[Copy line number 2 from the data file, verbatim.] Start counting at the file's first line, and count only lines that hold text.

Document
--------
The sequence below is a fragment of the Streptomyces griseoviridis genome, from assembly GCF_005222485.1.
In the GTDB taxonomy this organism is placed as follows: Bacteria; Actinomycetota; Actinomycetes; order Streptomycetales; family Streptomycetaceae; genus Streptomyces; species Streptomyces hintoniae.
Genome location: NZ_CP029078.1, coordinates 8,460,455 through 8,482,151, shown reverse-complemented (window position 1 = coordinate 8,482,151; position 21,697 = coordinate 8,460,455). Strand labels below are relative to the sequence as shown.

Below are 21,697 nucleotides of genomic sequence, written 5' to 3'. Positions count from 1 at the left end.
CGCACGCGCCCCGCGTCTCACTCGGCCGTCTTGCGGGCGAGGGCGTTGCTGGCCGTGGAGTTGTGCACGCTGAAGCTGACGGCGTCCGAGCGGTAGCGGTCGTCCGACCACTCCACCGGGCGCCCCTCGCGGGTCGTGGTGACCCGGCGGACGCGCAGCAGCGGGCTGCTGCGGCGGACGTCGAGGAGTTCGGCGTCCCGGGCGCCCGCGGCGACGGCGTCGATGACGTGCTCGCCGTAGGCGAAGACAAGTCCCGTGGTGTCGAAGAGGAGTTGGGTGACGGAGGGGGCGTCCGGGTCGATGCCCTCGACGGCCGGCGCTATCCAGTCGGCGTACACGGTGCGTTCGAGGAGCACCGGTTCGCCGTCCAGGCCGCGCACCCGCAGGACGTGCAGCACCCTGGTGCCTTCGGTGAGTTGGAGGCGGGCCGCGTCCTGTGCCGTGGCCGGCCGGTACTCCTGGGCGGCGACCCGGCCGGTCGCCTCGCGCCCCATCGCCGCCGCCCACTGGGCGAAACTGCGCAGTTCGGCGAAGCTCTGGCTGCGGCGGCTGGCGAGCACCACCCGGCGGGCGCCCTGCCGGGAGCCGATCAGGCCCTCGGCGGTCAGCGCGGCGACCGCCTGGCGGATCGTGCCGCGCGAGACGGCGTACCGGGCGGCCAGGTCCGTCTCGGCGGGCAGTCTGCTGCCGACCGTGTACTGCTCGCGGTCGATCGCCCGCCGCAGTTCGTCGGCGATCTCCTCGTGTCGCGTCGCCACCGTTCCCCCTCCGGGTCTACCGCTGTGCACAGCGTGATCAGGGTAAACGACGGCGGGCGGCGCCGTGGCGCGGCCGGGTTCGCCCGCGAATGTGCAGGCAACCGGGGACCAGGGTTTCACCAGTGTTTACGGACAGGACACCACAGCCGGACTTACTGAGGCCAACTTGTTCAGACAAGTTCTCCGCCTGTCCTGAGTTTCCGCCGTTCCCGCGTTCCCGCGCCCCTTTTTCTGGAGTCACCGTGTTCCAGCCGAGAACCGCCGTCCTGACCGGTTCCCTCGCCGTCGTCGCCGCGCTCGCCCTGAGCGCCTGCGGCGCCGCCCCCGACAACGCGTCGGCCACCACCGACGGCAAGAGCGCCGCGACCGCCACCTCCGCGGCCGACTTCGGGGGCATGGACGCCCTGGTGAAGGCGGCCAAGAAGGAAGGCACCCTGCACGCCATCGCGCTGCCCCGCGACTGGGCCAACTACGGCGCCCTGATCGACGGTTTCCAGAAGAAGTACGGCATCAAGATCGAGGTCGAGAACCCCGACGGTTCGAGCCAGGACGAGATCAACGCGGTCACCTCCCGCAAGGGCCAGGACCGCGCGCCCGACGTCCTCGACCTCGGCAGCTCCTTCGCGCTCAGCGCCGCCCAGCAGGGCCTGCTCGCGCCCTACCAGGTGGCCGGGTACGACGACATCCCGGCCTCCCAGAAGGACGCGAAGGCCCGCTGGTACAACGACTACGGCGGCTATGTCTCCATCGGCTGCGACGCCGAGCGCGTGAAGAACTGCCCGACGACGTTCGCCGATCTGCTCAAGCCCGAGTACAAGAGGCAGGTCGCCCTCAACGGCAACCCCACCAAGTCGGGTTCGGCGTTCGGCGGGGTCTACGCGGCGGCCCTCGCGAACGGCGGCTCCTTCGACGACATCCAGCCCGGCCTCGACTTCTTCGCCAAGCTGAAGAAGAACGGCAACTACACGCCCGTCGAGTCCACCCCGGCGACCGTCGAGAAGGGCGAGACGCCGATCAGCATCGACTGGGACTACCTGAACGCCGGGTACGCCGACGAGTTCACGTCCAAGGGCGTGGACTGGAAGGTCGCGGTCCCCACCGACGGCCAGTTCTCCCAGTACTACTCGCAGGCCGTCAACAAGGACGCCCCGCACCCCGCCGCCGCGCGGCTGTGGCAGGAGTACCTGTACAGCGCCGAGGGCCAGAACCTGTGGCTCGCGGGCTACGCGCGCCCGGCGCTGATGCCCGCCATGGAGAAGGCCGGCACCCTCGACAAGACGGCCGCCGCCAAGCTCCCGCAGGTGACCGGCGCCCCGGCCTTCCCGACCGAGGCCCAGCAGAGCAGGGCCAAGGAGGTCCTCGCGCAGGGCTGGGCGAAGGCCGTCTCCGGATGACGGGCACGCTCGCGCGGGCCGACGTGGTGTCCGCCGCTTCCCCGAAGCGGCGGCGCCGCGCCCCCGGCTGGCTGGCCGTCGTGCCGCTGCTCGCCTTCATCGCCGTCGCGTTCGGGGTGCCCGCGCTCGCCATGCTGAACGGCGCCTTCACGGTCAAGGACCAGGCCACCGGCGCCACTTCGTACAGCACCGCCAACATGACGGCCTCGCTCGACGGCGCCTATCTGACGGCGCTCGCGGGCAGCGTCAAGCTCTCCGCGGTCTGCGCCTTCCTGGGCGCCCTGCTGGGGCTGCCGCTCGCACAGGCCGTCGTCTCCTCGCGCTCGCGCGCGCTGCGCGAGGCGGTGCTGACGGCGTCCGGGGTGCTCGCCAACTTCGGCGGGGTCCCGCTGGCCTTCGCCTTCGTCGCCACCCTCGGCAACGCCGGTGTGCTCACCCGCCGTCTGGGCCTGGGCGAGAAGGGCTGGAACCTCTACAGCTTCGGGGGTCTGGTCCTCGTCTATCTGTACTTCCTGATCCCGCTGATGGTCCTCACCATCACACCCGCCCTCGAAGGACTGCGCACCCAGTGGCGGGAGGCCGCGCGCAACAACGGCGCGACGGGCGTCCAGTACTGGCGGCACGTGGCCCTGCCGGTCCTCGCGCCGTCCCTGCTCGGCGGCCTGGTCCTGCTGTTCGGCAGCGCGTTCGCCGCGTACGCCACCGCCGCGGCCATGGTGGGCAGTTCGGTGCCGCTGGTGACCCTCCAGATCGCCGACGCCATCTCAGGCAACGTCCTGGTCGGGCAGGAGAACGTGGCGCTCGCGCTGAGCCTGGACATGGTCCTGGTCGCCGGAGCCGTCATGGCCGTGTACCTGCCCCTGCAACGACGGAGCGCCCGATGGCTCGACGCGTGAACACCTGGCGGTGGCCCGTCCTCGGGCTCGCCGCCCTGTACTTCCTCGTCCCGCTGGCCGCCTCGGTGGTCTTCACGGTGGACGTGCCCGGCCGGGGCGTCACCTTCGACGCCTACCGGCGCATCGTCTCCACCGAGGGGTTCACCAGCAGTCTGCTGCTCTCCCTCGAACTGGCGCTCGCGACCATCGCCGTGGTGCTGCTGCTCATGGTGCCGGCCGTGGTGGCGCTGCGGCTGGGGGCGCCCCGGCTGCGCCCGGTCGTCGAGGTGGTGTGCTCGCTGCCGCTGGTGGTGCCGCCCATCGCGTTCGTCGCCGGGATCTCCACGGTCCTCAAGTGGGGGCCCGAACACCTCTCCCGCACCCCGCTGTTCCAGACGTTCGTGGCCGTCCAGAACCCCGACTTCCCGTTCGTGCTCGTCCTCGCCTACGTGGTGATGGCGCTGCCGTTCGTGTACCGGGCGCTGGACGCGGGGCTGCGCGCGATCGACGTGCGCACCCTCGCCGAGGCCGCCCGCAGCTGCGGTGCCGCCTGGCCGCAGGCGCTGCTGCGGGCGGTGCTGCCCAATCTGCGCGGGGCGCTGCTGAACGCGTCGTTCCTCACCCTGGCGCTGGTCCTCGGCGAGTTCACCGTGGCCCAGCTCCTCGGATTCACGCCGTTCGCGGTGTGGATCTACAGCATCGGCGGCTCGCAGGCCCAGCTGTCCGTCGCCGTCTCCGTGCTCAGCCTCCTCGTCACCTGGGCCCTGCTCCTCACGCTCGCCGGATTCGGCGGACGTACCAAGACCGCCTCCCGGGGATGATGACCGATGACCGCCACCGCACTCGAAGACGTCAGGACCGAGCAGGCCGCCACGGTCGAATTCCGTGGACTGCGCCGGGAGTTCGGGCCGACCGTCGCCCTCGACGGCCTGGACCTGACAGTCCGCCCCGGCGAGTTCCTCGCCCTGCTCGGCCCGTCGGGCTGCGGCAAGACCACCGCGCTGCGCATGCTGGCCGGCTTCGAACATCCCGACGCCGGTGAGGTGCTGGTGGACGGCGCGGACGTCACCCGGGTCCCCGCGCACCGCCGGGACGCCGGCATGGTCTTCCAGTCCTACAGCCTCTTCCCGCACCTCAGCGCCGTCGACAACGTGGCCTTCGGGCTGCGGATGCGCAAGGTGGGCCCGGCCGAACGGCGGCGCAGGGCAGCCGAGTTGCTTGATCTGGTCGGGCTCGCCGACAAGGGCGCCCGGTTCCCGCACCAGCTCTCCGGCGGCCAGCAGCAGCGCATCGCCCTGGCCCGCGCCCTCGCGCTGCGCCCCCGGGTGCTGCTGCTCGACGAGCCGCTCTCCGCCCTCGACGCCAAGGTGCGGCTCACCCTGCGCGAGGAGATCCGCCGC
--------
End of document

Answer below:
In the GTDB taxonomy this organism is placed as follows: Bacteria; Actinomycetota; Actinomycetes; order Streptomycetales; family Streptomycetaceae; genus Streptomyces; species Streptomyces hintoniae.